Celebrating on Shaky Ground – Ryan Hunter

Hello Maxus…Maxonians…Maxites?

I write to you for the first time from our apartment in Cannes. The sounds of Vespa’s and old Parisian men hacking up decades of smoke into the streets permeating the air from beneath our living room window. I could stare at the window coverings across the street for ages, but there is work to be done so let’s get at it.

Being that this is my first time attending the festival, it’s not lost on me that it would be strange to write about how the festival its self is changing – so I won’t do that. I simply want to highlight what does feel abundantly clear to me in this wonderful experience and that is that we are all here celebrating on shaky ground. While the mood and buzz around the city has been predictably positive and inspirational; there does appear to be far more broad philosophical discussions surrounding HOW to proceed as an industry rather than more practical debates on what constitutes great work and the creation of award winning strategy.

The business is changing—perhaps more quickly than was anticipated by many. That much is clear and we’re all aware of this based on some of the recent, necessary and pragmatic structural shifts from within WPP. Further, it has been highlighted this week by thought leaders such as Sir Martin Sorrell – and by Publicis’ decision to pull out of the festival entirely – that perhaps extravagant and expensive celebrations such as these do not set the right tone against the undeniably uneasy climate surrounding our industry at the moment. This discussion evokes the question: should we dance while Rome is burning?

In this first timer’s view, let’s dance. Let’s shake that ground further. Not because Rome is burning, but rather because it only appears to be going through the infrastructure overhaul long since predicted by the Digital revolution. This overhaul should excite us, not make us question the feasibility of our continued existence and viability as a business model. We enter this business as challenge seekers, risk takers and innovative thinkers. We don’t shy away from controversy and stirring the pot, we embrace it. The rapid evolution of and adjustments to the mechanisms by which we deliver great work and impactful solutions to business challenges should not change that method.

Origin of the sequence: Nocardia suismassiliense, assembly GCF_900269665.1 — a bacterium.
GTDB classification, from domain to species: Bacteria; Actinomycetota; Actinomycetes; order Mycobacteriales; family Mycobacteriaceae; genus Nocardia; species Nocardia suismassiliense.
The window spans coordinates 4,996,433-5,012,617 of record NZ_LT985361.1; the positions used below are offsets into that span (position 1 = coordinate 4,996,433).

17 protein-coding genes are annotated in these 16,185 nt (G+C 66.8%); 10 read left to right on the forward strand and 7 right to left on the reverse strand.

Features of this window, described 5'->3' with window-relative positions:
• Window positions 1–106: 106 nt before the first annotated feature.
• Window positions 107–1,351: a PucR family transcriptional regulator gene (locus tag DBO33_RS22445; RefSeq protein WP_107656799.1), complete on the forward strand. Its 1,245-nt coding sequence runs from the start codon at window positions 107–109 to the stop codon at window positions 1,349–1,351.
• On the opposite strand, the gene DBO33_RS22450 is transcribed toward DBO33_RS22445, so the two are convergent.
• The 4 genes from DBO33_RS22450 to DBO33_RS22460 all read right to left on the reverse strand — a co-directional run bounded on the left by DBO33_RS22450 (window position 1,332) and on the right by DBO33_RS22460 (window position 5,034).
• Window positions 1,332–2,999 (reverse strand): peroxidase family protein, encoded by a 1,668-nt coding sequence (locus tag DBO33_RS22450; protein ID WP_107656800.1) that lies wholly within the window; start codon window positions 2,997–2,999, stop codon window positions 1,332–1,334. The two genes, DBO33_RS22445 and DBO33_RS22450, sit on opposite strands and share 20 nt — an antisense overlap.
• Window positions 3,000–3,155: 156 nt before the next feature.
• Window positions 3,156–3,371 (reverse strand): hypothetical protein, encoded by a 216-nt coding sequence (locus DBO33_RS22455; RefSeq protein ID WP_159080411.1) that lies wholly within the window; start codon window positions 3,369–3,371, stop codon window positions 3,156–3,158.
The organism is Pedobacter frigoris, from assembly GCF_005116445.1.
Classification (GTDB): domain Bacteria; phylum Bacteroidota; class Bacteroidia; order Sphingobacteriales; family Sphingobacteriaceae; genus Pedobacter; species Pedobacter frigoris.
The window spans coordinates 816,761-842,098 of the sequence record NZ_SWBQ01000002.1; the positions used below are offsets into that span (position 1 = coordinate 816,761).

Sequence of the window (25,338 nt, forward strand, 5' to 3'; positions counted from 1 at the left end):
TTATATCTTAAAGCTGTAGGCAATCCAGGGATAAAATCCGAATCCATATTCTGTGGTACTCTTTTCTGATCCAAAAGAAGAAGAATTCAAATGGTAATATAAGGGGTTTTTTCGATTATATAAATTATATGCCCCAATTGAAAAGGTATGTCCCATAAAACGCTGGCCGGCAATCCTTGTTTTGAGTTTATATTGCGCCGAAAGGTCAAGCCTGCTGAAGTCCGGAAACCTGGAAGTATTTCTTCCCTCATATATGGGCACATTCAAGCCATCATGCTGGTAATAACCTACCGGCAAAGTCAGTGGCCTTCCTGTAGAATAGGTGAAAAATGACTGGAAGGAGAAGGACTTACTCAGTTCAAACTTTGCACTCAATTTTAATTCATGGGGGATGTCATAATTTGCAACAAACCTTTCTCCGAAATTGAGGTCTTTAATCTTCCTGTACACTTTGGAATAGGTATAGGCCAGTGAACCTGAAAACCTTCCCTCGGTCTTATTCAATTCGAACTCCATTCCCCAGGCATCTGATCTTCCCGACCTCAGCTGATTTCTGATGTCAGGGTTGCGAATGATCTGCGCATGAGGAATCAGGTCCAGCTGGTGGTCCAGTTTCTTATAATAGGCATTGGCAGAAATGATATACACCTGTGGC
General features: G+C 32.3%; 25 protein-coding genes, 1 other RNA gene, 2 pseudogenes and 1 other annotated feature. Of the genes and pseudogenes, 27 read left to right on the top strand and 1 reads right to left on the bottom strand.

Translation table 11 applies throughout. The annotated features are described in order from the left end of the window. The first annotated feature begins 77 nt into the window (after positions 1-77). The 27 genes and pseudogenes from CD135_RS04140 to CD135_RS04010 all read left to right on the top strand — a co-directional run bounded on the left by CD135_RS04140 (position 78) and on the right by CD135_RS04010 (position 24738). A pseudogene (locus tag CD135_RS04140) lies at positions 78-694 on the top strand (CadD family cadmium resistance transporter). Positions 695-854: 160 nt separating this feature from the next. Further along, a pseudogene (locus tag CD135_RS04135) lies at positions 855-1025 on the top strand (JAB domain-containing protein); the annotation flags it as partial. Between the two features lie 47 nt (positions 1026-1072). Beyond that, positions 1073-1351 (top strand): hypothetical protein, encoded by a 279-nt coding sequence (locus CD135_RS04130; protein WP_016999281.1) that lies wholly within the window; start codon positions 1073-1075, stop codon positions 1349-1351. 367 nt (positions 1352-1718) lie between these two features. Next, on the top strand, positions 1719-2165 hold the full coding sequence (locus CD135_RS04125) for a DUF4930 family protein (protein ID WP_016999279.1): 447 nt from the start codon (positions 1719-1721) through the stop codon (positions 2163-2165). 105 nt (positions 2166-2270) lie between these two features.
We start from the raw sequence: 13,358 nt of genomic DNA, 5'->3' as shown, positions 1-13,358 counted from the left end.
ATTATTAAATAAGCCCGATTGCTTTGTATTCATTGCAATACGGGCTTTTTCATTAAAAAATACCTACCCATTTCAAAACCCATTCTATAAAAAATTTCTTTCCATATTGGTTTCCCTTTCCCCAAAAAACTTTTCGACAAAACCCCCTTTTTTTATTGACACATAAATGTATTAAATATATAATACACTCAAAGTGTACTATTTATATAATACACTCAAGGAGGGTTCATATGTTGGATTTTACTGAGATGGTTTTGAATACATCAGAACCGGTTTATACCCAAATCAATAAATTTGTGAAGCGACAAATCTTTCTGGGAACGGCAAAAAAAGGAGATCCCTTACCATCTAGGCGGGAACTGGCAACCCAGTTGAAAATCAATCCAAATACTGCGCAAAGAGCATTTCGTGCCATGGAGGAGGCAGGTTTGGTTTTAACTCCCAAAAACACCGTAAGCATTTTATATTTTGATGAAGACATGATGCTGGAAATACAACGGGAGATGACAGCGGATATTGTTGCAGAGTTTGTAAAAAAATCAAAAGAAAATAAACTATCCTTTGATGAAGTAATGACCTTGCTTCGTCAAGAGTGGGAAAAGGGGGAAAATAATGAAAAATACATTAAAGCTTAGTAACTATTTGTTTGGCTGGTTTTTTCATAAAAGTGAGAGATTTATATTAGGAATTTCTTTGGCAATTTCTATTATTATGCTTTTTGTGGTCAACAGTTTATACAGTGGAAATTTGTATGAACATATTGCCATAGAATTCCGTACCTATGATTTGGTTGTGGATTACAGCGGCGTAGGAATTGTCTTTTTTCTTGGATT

I’ve arrived at this conclusion largely a result of spending long hours in the Palais dungeon this week viewing collections of some of the best work from around the Globe and attending many insightful panel discussions. While I am certainly inspired by it, the nature of all of that great work is undeniably changing. This year, much of the best has been focused on the principle of doing more with less, disrupting the status quo and bringing advertising ever further into the territory of invited – if even uninvited and subversive – influence versus traditional megaphone tactics to reaching our consumers. These trends have long been acknowledged from within our industry, but all do feel as though they are finally becoming the basis for our complete reality as marketers/advertisers.

It further appears that those taking hold of the opportunity to do great work within the boundaries of new technology and innovation in the industry are not those with the greatest budgets.

Rather, charities and smaller/economically challenged pieces of business seem to have been quite nimble in their adaptation of the full scale of technology currently available at their disposal. To echo commentary from the week: where are those top 10 ad spenders in the fold? Do they too need to wait for their backs to be against the wall in order to fight back?

It would seem that much of the industry has become content to simply play it safe in the face of a changing landscape. We hope to wait out change and adapt on proven applications of data/tech. The issue inherent to this being that change waits for no one and the nature of the Digital landscape is such that it is problematic to continue playing within the glut of cookie cutter activations largely ignored by a new generation with established ad blockers (both literal and attitudinal). We cannot be content to wait for the perfection of technology in order to take hold of all the innovation currently at our feet as even proven technology will constantly be reinvented at an ever rapid pace.

As I feel I’m at risk of delving into the realm of ranting on a street corner (although even those who do so here have a sense of elegance to them), I want to leave on a highly positive note gleaned from my experience at Cannes for all of you that currently feel tension in the air. This planner’s perspective is that we as brand custodians cannot – in the best interest of our masters – stand still and stubborn in the face of change. It will march forward without and eventually in spite of us. Therefore, we must push the envelope and reignite our collective creative fire – as so many entrants to the festival have this year. Absorb from this great work, as I have, and push forward in your day-to-day. If we don’t let creativity and innovation continue to helm the wheel of progress, we may actually end up finding ourselves dancing as Rome burns.